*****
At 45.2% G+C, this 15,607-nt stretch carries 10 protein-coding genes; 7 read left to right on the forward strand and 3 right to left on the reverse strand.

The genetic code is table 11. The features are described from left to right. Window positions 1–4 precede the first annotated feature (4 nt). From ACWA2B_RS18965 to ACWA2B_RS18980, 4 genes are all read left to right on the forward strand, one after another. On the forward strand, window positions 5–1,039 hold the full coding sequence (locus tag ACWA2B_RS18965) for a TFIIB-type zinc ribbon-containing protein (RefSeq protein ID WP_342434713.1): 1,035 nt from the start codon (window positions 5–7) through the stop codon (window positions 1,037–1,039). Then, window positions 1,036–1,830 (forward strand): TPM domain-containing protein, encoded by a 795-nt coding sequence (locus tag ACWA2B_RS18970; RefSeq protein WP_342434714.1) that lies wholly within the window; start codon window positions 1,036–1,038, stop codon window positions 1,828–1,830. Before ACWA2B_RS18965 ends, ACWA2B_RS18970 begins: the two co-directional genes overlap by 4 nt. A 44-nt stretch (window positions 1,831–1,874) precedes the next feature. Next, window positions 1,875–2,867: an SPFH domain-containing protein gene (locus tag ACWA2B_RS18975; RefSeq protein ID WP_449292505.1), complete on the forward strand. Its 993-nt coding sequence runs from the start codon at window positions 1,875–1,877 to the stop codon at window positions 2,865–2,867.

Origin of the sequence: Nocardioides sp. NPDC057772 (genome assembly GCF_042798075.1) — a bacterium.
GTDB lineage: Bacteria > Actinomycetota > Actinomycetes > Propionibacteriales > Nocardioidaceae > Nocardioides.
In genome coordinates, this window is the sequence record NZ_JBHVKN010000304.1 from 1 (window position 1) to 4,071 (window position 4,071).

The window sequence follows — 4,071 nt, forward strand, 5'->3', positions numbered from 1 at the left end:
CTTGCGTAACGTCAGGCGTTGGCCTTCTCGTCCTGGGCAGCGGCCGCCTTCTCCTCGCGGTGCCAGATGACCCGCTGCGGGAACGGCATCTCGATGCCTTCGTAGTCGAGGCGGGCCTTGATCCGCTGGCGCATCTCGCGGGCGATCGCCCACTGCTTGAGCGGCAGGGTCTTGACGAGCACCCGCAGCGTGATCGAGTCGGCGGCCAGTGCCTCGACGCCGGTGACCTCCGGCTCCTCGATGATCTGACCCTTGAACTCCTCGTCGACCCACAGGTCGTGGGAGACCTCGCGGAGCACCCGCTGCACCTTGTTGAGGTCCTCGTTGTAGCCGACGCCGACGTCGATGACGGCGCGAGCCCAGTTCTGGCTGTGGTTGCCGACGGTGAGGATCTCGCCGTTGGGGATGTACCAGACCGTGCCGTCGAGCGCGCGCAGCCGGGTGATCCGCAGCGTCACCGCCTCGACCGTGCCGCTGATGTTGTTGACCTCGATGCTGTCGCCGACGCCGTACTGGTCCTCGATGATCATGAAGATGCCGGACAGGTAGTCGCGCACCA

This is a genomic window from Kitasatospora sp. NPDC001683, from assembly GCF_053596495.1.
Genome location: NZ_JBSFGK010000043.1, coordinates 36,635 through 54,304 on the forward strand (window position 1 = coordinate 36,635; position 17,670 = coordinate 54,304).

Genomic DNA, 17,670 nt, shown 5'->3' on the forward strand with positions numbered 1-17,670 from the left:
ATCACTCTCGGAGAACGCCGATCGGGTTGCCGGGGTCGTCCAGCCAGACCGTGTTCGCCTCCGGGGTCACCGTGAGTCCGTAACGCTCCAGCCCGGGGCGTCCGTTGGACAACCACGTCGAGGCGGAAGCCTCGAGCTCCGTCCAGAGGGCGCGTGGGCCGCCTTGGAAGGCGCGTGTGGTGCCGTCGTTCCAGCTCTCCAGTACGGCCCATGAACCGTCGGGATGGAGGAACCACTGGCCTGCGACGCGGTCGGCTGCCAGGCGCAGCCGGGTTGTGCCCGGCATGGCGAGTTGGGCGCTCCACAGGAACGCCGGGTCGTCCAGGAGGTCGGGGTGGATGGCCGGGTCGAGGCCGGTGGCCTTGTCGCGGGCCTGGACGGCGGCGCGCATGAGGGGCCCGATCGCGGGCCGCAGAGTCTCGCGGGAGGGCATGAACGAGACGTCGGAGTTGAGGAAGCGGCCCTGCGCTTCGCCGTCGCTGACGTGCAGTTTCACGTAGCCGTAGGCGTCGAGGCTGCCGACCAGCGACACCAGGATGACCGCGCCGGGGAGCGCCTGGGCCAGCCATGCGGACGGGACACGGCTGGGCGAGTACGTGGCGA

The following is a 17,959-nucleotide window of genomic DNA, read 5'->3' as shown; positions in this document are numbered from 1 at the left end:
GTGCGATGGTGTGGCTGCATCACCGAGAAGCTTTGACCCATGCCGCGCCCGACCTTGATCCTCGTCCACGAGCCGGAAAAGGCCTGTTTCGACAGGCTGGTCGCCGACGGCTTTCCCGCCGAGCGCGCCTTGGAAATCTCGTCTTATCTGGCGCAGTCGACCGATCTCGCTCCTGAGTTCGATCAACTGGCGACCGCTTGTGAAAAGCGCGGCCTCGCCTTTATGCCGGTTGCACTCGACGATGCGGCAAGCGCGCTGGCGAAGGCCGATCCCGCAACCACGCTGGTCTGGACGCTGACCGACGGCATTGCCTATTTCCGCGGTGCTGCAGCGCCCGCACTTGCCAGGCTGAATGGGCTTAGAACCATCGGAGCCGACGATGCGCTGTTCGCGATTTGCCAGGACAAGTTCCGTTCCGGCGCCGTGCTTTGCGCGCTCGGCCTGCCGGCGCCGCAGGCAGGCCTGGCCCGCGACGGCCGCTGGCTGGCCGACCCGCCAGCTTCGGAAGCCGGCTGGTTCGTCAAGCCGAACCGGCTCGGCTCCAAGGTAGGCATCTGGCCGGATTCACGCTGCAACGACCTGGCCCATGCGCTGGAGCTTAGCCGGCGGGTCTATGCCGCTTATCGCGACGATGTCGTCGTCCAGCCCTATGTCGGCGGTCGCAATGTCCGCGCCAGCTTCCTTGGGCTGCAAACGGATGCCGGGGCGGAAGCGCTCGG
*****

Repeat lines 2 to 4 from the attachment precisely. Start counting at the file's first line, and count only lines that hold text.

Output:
The genetic code is table 11. The features are described from left to right. Window positions 1–4 precede the first annotated feature (4 nt). From ACWA2B_RS18965 to ACWA2B_RS18980, 4 genes are all read left to right on the forward strand, one after another. On the forward strand, window positions 5–1,039 hold the full coding sequence (locus tag ACWA2B_RS18965) for a TFIIB-type zinc ribbon-containing protein (RefSeq protein ID WP_342434713.1): 1,035 nt from the start codon (window positions 5–7) through the stop codon (window positions 1,037–1,039). Then, window positions 1,036–1,830 (forward strand): TPM domain-containing protein, encoded by a 795-nt coding sequence (locus tag ACWA2B_RS18970; RefSeq protein WP_342434714.1) that lies wholly within the window; start codon window positions 1,036–1,038, stop codon window positions 1,828–1,830. Before ACWA2B_RS18965 ends, ACWA2B_RS18970 begins: the two co-directional genes overlap by 4 nt. A 44-nt stretch (window positions 1,831–1,874) precedes the next feature. Next, window positions 1,875–2,867: an SPFH domain-containing protein gene (locus tag ACWA2B_RS18975; RefSeq protein ID WP_449292505.1), complete on the forward strand. Its 993-nt coding sequence runs from the start codon at window positions 1,875–1,877 to the stop codon at window positions 2,865–2,867.

Origin of the sequence: Nocardioides sp. NPDC057772 (genome assembly GCF_042798075.1) — a bacterium.
GTDB lineage: Bacteria > Actinomycetota > Actinomycetes > Propionibacteriales > Nocardioidaceae > Nocardioides.